Saturday, December 12, 2015

1985 Fender Japan P-J Bass Guitar Review


On a recent trip to Japan I found today’s bass in a Hard-Off secondhand store in Nagoya, and the price was right so I had to bring it home with me. It is a 1985 Made in Japan P-J bass guitar.

This was the equivalent of the Jazz Bass Special guitars that were made famous by Duff McKagan of Guns N Roses, and later of Velvet Revolver. These basses were made by Fender at the Fujigen factory in Japan, and were of better quality than the instruments Fender produced in the US. They were originally built from 1985 to 1987 (or so). 
Like those basses, this instrument has a Precision Bass body shape with a Jazz Bass profile neck and a P/J pickup configuration.

The body is probably basswood, as it is light, and it has black hardware, (including brass bridge saddles that have been anodized black). There is a control cavity routed in the back so there is no pickguard, which also makes it easier to add active electronics. Besides black I have also seen these P-J basses in Fiesta Red, and of course this one has the distinctive black neck, which looks really cool.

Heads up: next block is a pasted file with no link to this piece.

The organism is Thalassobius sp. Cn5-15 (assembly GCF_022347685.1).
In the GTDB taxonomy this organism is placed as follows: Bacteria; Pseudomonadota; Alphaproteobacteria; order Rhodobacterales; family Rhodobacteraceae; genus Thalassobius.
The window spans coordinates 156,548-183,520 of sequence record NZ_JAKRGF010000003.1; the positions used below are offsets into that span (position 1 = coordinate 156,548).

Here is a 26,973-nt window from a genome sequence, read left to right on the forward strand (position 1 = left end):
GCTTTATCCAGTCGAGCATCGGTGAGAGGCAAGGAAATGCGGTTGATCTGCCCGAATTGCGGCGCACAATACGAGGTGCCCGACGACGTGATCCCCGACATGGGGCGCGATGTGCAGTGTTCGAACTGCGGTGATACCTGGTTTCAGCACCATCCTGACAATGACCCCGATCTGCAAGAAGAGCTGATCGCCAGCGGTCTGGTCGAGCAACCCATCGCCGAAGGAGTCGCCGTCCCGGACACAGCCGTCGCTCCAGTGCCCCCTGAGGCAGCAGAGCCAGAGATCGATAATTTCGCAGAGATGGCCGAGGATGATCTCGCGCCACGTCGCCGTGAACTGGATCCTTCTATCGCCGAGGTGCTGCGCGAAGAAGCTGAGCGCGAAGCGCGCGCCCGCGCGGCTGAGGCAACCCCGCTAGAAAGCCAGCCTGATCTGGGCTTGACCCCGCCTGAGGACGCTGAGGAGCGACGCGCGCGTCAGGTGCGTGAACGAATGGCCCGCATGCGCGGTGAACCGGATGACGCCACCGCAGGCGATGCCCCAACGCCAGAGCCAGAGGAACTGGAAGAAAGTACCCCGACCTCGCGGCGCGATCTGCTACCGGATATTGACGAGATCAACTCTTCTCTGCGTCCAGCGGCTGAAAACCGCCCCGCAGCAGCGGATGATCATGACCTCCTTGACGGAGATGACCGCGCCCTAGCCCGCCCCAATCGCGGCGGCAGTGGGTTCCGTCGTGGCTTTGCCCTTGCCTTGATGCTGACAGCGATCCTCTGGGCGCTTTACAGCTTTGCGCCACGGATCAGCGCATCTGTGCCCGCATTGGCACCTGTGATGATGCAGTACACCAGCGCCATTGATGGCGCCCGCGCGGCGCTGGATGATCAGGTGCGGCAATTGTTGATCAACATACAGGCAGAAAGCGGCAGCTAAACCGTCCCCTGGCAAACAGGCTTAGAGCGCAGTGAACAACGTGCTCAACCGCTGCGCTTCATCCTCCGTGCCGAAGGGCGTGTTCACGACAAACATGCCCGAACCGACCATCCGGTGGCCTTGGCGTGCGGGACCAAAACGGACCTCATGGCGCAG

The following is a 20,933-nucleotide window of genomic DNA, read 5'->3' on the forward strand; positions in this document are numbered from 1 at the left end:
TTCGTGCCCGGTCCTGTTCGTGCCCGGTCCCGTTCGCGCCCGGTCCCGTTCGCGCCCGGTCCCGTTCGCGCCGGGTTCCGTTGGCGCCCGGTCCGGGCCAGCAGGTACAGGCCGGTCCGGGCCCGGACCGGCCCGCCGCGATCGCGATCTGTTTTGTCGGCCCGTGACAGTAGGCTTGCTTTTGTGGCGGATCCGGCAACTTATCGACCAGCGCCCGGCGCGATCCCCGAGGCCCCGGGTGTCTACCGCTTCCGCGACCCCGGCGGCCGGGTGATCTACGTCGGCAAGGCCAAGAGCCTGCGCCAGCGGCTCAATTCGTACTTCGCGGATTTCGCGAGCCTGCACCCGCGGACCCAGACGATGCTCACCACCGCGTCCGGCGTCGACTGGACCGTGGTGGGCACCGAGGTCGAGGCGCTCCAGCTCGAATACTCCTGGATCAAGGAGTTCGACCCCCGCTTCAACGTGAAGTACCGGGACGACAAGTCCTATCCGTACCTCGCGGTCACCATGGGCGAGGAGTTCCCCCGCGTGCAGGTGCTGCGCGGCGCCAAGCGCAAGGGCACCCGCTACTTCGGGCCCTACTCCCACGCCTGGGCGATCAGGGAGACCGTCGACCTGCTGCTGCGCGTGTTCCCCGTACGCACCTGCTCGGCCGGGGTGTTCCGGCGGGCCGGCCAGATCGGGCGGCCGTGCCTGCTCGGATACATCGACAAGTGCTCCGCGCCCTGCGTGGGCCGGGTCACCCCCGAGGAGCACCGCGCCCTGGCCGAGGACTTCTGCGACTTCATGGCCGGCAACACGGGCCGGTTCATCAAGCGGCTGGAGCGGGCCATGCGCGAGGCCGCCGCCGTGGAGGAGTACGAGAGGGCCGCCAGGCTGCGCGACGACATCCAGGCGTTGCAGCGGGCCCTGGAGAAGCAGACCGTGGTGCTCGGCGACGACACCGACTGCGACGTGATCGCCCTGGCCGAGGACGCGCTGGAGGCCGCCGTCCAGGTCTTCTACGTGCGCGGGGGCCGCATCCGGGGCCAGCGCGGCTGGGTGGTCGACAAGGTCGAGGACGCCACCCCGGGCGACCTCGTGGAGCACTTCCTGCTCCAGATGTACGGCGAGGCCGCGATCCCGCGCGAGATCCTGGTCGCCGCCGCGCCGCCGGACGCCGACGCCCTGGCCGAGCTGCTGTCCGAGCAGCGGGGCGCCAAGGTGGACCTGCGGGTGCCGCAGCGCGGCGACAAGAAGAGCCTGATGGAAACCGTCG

This one is fairly unmolested, and it has the original electronics, including the TBX tone control. It looks like the output jack was changed somewhere along the way. It had a hard life in Japan, as most of the finish is worn off along the bottom edge, but the frets and fretboard are still in good condition.

This bass has good tone, and I have always loved the flexibility of having the PJ combination, but playability was a bit rough when I got it. It was as buzzy as anything, and it took a lot of experimentation to get the relief under control, and I ended up having to go to a slightly larger string set-up than I had hoped to so it would be playable. It turned out ok, and I ended up moving it on to a friend for what I paid for it, making it a smoking deal for a good instrument.